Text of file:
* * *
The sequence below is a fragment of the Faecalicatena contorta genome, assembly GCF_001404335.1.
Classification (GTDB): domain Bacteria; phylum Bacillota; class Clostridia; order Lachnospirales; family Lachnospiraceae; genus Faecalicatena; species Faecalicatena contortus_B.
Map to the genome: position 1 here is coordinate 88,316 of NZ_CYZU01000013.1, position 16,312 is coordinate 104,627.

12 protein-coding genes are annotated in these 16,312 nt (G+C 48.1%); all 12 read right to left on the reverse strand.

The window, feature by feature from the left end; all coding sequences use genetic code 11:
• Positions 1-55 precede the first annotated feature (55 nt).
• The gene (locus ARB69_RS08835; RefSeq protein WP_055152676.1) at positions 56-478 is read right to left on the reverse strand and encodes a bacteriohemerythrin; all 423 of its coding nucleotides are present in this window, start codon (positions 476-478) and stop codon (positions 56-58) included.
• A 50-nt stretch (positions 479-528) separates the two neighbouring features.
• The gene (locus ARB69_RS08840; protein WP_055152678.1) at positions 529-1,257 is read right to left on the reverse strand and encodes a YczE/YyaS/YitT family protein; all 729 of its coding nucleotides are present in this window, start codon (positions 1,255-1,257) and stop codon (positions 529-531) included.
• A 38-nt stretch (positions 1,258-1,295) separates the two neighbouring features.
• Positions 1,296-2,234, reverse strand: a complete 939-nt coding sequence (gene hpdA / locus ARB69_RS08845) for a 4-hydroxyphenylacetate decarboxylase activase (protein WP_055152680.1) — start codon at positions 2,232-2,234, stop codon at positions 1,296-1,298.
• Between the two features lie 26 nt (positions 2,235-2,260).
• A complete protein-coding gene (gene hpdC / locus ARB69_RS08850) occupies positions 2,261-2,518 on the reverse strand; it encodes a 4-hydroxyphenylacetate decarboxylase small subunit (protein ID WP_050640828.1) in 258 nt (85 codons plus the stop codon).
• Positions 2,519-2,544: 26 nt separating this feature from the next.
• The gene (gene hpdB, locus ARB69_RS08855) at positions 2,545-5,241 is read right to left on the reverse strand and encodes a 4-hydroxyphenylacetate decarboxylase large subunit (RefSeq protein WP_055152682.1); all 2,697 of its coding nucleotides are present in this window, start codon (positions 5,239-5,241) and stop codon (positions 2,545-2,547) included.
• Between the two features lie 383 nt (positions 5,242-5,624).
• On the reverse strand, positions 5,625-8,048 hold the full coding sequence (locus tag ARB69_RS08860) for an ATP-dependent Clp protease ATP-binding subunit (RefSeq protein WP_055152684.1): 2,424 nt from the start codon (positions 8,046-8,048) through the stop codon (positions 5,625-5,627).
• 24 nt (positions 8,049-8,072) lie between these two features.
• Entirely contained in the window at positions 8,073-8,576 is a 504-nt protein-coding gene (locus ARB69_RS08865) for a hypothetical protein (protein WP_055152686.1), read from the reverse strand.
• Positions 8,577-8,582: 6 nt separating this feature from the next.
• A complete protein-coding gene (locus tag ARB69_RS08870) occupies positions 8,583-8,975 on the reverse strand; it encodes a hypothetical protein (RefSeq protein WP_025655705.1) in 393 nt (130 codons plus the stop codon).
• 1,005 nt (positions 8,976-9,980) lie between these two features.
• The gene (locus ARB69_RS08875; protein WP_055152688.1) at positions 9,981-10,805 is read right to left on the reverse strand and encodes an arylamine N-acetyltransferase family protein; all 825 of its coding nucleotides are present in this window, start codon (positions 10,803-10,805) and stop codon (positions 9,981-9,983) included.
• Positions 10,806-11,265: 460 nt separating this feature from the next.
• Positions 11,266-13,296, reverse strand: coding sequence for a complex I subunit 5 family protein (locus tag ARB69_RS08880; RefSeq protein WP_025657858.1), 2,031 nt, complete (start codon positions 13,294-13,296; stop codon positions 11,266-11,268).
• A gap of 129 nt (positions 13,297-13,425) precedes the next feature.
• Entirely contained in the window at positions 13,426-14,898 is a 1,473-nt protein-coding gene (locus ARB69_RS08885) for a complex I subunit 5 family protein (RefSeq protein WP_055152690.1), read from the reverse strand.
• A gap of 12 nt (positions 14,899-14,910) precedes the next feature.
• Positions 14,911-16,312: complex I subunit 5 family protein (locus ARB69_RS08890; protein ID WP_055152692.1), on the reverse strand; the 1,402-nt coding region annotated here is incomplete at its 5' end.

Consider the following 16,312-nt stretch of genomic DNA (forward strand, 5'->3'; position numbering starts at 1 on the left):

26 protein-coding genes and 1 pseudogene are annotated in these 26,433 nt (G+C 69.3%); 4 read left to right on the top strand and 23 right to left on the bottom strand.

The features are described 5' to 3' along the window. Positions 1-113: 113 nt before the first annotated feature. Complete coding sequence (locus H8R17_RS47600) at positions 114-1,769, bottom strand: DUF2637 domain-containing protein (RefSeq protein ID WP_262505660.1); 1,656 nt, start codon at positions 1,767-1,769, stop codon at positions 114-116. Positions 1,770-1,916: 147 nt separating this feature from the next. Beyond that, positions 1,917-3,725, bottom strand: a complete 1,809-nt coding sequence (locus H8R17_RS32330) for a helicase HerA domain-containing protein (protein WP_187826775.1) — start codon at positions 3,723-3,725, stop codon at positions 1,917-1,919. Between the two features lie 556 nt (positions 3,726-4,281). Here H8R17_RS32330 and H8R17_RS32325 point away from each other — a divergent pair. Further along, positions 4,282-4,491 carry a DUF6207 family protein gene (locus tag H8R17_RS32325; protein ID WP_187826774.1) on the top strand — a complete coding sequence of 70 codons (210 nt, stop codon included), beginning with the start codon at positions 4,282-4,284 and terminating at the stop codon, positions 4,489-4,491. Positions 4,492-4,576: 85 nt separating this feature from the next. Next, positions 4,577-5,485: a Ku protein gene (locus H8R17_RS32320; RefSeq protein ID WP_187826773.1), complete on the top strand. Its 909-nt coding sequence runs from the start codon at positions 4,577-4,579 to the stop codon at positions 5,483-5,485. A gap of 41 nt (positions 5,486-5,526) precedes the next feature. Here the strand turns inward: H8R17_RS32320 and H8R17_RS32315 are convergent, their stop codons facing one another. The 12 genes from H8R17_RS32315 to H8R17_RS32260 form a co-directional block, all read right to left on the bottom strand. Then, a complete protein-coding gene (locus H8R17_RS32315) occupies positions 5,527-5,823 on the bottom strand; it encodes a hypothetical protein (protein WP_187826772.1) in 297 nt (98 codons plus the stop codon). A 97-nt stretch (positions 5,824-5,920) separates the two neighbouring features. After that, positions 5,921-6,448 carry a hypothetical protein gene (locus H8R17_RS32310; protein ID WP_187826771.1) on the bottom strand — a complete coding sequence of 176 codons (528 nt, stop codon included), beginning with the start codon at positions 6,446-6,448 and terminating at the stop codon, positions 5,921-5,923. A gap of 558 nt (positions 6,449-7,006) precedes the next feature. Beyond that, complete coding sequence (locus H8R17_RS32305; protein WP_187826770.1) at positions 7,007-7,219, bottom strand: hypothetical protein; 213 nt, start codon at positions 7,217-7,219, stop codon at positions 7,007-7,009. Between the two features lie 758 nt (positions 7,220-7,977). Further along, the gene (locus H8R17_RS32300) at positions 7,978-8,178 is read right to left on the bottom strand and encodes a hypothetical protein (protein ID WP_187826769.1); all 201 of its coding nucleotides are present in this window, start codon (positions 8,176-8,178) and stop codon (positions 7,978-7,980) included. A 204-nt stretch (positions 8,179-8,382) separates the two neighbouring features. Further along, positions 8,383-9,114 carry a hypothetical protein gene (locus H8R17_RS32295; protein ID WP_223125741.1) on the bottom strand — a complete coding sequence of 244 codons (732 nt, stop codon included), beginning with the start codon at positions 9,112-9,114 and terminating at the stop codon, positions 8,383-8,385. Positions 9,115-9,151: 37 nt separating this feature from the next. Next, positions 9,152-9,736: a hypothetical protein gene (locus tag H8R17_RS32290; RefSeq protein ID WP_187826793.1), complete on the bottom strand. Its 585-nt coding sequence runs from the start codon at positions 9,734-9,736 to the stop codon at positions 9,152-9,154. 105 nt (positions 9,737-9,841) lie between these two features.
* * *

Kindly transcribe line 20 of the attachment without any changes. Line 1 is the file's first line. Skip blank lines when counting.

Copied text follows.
• Positions 8,577-8,582: 6 nt separating this feature from the next.